I don’t believe hookup culture has infected our brains and turned us into soulless sex-hungry swipe monsters. It doesn’t do to pretend that dating in the app era hasn’t changed. Tinder arrived in 2012, and nipping at its heels came other imitators and twists on the format, like Hinge (connects you with friends of friends), Bumble (women have to message first), and others.Older online dating sites like OKCupid now have apps as well.The whole endeavor seems tired.“I’m going to project a really bleak theory on you,” Fetters says.
This tension may lead to people walking a middle path—lingering on the apps while not actively using them much.When the apps were new, people were excited, and actively using them.Swiping “yes” on someone didn’t inspire the same excited queasiness that asking someone out in person does, but there was a fraction of that feeling when a match or a message popped up.In 2016, dating apps are old news, just an increasingly normal way to look for love and sex. Of course, results can vary depending on what it is people want—to hook up or have casual sex, to date casually, or to date as a way of actively looking for a relationship.“I have had lots of luck hooking up, so if that’s the criteria I would say it’s certainly served its purpose,” says Brian, a 44-year-old gay man who works in fashion retail in New York City.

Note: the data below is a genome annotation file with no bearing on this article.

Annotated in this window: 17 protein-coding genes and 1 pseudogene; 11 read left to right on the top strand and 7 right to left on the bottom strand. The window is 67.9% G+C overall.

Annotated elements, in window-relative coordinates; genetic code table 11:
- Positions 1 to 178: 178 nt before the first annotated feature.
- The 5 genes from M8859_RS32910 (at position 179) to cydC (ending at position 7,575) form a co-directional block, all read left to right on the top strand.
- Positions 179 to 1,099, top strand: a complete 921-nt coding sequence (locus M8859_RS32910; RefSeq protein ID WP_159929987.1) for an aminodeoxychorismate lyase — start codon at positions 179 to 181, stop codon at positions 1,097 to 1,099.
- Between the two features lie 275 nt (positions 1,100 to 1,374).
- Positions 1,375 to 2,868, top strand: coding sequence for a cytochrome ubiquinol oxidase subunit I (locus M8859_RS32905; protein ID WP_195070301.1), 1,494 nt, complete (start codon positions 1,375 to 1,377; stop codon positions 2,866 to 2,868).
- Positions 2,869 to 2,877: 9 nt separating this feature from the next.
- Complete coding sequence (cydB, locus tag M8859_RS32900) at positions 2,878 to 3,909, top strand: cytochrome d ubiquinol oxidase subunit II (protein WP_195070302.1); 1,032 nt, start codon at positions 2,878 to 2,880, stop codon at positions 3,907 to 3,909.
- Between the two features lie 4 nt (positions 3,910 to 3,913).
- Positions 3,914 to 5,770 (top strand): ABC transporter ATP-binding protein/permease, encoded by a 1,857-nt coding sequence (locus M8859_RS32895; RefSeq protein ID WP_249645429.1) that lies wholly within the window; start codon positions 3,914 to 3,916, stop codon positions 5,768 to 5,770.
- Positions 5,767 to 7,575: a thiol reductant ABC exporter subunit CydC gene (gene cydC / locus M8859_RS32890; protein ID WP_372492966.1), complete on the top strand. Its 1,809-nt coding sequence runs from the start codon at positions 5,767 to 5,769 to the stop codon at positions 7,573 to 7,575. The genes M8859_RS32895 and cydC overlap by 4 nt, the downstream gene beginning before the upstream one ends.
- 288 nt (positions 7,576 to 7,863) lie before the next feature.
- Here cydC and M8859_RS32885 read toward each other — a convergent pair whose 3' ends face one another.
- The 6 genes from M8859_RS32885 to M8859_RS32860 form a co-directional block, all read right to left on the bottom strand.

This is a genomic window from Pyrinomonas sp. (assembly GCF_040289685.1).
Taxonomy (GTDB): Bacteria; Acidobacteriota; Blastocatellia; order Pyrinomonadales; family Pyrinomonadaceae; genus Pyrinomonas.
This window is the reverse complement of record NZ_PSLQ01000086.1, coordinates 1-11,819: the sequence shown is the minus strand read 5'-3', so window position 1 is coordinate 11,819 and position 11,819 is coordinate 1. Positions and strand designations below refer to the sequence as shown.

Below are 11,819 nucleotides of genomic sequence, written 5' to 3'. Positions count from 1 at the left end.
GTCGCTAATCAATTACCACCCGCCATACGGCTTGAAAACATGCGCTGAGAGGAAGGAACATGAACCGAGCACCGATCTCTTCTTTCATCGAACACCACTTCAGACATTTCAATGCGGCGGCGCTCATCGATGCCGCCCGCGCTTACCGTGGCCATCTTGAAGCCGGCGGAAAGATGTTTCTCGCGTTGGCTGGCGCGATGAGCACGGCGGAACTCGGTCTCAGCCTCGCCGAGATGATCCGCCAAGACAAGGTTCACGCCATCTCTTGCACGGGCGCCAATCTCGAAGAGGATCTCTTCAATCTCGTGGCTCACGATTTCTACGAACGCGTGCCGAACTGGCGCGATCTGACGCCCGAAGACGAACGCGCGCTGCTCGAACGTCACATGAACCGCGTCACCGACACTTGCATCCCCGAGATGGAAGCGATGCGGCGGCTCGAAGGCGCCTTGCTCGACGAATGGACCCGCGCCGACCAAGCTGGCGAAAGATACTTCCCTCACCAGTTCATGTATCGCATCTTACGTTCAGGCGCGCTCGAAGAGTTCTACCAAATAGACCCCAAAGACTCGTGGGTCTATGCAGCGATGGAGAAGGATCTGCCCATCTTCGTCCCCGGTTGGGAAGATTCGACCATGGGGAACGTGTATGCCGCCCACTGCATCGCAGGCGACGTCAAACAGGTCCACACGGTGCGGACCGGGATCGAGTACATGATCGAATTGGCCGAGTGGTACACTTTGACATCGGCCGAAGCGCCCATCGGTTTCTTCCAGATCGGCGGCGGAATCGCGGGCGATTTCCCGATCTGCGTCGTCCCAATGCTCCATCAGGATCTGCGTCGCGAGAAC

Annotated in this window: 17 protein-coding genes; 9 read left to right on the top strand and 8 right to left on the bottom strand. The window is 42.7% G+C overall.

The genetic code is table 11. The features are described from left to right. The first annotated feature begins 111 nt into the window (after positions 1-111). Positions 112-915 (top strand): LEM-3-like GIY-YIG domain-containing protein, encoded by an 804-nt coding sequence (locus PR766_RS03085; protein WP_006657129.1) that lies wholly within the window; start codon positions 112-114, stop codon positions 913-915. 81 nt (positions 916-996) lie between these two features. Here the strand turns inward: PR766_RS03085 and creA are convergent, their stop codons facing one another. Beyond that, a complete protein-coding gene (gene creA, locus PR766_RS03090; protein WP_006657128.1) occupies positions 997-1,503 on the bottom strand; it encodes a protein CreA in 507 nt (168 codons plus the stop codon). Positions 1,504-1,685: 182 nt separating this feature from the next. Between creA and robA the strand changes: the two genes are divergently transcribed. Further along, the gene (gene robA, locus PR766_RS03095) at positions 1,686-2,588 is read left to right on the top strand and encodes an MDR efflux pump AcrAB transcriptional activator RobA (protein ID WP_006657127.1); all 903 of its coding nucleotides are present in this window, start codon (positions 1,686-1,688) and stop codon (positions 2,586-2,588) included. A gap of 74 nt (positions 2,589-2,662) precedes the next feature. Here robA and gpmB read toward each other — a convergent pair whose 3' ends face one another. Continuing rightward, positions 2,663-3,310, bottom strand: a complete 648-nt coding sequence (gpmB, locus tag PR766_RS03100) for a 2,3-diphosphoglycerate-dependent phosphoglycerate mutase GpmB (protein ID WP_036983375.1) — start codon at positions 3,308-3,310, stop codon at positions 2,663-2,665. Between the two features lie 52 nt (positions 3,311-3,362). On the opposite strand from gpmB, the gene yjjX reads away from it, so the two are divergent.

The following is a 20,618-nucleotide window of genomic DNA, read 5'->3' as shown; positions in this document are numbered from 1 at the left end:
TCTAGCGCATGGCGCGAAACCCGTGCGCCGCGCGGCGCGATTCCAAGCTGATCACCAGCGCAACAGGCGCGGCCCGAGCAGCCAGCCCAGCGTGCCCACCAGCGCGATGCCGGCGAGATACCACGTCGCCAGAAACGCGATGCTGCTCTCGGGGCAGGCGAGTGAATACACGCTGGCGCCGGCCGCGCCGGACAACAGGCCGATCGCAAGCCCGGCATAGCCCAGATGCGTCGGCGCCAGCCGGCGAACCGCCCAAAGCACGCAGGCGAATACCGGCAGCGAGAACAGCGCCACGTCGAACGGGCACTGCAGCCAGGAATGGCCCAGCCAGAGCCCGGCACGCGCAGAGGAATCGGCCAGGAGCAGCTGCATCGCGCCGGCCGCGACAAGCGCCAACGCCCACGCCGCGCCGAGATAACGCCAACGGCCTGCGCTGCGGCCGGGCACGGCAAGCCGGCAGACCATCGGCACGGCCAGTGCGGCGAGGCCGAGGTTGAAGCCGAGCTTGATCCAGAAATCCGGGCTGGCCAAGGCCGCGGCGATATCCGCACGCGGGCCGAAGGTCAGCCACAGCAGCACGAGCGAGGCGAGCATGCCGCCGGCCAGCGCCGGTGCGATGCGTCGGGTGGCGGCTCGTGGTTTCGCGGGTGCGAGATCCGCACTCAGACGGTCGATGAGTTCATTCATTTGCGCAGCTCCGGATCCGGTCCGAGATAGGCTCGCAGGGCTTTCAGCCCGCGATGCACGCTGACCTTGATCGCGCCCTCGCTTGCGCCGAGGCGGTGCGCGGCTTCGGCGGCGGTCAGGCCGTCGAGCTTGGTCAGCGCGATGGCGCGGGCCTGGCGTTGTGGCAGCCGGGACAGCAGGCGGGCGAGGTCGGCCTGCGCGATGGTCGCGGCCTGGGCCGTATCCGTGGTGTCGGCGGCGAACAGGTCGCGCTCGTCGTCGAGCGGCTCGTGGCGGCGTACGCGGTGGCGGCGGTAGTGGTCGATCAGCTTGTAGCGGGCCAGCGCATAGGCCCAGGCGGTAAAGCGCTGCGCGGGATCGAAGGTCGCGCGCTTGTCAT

The question is not if they work, because they obviously can, but how well do they work? “I have not had luck with dating or finding relationships.”“I think the way I’ve used it has made it a pretty good experience for the most part,” says Will Owen, a 24-year-old gay man who works at a marketing agency in New York City.But “it really is sifting through a lot of crap to be able to find somebody.”Sales’s article focused heavily on the negative effects of easy, on-demand sex that hookup culture prizes and dating apps readily provide.